A healthy and respectful debate is just that…..healthy & respectful. With that being said, I work hard not to be married to my own opinions or the “scientific facts” as I know them at that moment. I don’t need to be right…I just want to be in the pursuit of the knowledge that will make me and those around me better human beings.
I learned this week that two of our Fortune 100 clients have made big decisions to require a significant percentage of their employees work from home permanently. The decisions are mostly driven by dollars and cents savings. Both companies respectively spoke about the financial impact to the bottom line throughout our Zoom meeting. They will be closing some locations and consolidating other space to flex offices.
In one respect, it is good for our business with the interior update work it will possess short term. However, I cannot help to ponder the long-term effects this could have on productivity, mental health, innovation, creativity and those company’s cultures. At Hwy 85, our current state of affairs or modus operandi seems to be fairly divided down the middle, as although I am physically in the office – I spend hours on WebEx, teams, and zoom calls with both clients and vendors.
As I pondered this latest news while watching my son’s lacrosse practice one evening, I stopped and looked at all the parents on the sidelines of their children’s baseball, softball and lacrosse practices that evening at the large park. Couldn’t help but wonder – would no real separation of work office and home life be a good thing for the majority of these Americans? I became a critical observer at some point that night and studied the crowd and what they did closely. I then watched the children and their coaches with a sharp eye too…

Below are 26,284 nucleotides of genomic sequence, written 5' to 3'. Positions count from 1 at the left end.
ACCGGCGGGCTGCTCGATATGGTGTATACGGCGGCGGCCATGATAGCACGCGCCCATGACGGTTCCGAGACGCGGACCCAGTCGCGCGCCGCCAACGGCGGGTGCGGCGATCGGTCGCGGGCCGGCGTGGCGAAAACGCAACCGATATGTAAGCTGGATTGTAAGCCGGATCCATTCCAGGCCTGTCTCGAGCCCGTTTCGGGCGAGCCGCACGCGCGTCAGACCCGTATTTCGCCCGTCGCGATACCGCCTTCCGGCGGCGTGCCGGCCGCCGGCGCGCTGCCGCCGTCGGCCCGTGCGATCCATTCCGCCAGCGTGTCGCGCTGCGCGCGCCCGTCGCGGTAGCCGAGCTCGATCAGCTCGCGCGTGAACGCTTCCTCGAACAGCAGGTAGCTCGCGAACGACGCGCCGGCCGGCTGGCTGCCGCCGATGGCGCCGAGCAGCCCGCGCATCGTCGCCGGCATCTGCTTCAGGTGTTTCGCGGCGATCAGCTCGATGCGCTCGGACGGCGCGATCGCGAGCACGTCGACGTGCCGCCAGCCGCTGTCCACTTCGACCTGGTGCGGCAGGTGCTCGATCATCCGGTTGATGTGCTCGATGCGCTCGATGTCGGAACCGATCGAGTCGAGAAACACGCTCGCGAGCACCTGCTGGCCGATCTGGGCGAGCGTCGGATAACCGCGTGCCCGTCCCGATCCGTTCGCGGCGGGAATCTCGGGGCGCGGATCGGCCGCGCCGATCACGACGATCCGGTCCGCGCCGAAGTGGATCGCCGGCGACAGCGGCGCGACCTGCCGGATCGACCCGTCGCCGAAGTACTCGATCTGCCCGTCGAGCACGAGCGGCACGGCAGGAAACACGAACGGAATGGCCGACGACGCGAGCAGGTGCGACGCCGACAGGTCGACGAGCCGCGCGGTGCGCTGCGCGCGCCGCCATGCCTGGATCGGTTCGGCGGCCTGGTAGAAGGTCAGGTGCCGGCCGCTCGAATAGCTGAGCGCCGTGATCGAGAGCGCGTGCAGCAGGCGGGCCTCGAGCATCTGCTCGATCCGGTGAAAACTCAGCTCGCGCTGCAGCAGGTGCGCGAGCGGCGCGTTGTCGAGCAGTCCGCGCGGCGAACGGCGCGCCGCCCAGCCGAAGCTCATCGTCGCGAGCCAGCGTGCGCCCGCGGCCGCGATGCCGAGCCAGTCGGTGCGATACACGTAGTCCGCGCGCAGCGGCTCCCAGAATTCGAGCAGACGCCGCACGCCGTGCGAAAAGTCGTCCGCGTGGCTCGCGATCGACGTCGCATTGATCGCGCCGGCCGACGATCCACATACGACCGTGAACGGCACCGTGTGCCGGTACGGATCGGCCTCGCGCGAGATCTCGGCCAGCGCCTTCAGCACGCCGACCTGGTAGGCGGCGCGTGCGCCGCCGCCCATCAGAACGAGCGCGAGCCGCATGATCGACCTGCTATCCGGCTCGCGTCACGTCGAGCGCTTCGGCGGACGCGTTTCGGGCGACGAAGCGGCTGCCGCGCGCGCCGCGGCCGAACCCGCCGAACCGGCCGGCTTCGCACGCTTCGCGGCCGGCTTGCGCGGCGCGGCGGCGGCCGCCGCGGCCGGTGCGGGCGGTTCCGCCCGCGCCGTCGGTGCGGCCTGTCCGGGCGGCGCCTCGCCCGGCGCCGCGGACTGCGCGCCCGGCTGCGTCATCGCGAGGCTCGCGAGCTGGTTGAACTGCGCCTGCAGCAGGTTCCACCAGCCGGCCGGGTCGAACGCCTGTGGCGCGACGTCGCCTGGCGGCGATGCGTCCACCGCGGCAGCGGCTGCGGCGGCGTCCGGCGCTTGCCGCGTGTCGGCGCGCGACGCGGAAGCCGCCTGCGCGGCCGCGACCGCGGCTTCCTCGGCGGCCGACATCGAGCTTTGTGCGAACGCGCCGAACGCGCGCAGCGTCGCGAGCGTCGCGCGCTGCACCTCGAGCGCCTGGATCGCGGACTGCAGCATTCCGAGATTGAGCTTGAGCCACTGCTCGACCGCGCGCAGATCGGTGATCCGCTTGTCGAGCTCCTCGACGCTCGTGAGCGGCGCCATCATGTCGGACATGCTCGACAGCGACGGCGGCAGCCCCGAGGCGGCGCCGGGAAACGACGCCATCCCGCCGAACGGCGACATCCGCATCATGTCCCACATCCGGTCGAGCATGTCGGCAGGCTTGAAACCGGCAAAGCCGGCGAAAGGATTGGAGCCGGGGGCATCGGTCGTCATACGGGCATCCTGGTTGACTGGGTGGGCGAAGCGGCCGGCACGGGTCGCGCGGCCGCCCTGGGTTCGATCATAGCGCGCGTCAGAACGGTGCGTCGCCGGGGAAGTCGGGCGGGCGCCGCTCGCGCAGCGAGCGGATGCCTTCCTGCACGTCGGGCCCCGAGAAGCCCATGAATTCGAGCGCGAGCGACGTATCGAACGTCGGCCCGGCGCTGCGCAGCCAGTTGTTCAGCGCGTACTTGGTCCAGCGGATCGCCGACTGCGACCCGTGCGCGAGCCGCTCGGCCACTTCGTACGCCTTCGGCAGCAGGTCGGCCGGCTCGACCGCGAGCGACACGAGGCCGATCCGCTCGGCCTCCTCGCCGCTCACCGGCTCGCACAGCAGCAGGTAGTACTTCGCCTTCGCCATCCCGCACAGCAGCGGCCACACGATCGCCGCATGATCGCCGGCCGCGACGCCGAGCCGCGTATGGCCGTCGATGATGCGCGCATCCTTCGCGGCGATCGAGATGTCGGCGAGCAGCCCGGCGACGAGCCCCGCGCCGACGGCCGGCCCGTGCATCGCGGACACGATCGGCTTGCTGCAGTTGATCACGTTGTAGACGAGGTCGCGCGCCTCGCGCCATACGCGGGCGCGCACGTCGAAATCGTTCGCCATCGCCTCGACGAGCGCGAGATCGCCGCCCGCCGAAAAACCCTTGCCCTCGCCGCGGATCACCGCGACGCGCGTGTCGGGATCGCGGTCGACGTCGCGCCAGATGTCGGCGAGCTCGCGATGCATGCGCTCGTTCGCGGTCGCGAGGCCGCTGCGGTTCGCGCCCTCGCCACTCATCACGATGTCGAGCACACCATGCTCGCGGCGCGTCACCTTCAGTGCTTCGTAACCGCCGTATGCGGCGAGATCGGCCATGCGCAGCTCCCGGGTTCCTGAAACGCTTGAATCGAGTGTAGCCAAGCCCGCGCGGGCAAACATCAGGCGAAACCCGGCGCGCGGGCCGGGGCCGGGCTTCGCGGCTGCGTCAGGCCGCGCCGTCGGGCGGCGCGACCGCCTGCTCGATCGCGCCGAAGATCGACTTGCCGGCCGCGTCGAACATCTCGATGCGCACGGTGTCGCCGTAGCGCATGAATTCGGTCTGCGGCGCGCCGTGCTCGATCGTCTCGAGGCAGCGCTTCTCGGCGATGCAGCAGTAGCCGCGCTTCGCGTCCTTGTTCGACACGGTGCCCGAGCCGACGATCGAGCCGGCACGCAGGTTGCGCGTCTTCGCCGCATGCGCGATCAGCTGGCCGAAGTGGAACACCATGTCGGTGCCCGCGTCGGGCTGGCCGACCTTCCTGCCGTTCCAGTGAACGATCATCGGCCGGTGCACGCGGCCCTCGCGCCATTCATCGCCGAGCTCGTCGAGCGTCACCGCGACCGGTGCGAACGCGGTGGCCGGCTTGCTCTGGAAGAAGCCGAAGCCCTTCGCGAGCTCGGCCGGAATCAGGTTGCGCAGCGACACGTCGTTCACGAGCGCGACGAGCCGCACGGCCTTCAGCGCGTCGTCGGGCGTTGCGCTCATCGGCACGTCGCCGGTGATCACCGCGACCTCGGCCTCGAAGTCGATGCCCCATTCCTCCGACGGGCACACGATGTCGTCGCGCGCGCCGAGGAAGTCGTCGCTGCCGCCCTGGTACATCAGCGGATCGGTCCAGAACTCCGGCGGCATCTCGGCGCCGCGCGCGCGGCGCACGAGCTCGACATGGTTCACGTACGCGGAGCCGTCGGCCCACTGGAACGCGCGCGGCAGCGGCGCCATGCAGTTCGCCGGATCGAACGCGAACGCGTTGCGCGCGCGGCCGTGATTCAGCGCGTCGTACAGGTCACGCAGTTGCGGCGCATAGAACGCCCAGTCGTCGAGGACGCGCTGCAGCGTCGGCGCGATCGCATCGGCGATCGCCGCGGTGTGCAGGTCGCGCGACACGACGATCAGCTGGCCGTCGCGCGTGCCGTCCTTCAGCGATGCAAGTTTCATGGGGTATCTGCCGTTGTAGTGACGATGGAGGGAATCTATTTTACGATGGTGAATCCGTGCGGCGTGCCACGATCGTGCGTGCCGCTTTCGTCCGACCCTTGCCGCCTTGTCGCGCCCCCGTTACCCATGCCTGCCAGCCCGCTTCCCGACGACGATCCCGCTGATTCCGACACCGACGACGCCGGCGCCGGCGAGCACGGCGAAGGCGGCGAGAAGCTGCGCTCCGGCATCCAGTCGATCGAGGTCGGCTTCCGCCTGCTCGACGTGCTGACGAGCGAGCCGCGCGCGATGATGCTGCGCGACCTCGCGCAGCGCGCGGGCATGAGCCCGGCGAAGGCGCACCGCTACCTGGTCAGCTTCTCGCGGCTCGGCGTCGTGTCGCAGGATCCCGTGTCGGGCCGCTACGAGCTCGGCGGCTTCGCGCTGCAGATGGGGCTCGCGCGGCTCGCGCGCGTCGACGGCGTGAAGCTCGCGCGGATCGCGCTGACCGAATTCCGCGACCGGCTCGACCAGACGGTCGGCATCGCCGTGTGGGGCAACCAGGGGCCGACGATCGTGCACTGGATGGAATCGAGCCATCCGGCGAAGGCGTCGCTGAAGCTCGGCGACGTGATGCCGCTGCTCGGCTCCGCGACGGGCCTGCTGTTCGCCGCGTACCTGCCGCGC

A large percentage of the parents sat alone in lounge chairs and bleachers not speaking to others. The overwhelming majority were head down into their phones not engaged in the practices. The gentlemen next to me was watching a Netflix series. A few chatted away with each other and talked life, but literally most couples or parents with children were not engaged in anything but their phones/devices and kept their distance from each other. One family did bring pizza and had dinner with the other kids and kept them entertained. Overall I witnessed a very sedentary, non-involved, non-energized group of people simply passing time. I point this out not to diss some tired groups of parents who are still doing their best to provide awesome opportunities for their kiddos but instead to point out the vast comparison to their adult counterparts……..the coaches.
The coaches were engaged 100% and attentive to each kid on the teams. The kids were energized, visibly hungry for more knowledge and the desire to be better players and teammates. They chatted on every break and no coaches were on their phones or devices except for one coach who was filming each kid at bat. There was real time data being shared between coaches observing and players learning and executing. There was visible problem solving, team work, positive reinforcement and emotional response. When practice was over, both the coaches and the players laughed, goofed off, cleaned the space up and cleared the field resembling proud little Energizer Bunnies.
As humans we are a highly organized, advanced species. We have complex emotions, thoughts, communication, reasoning and problem solving skills. Human beings are also technically herd animals thriving in highly coordinated groups deriving social cues, inspiration and curiosity from the behavior of those around us. Yes technology has given us some visual tools to mimic social interaction, however there is still an inherent missing piece of the puzzle, in my humble opinion, when you completely remove the more spontaneous, organic human interaction found in a more traditional office/work environment. We have joked for years about “water cooler gossip” and at times it can be a nuisance, but that getting to know your co-worker as a human being outside of their fancy title – being approached by them to buy their daughter’s girl scout cookies or working together to throw the office Christmas party – these are interactions that feed the soul, that keep the humanity in the mundane, that remind us that in the end, all business…inter-office or intra-office…is built and sustained on relationships.
I am a business owner, I get that wins to the bottomline sound enticing especially in these more difficult economic times, I challenge though that these decisions as a long term solution will have opportunity cost and thus even real bottomline costs in the end. But like I inititally proclaimed….I’m up for a healthy debate and would love to hear your thoughts!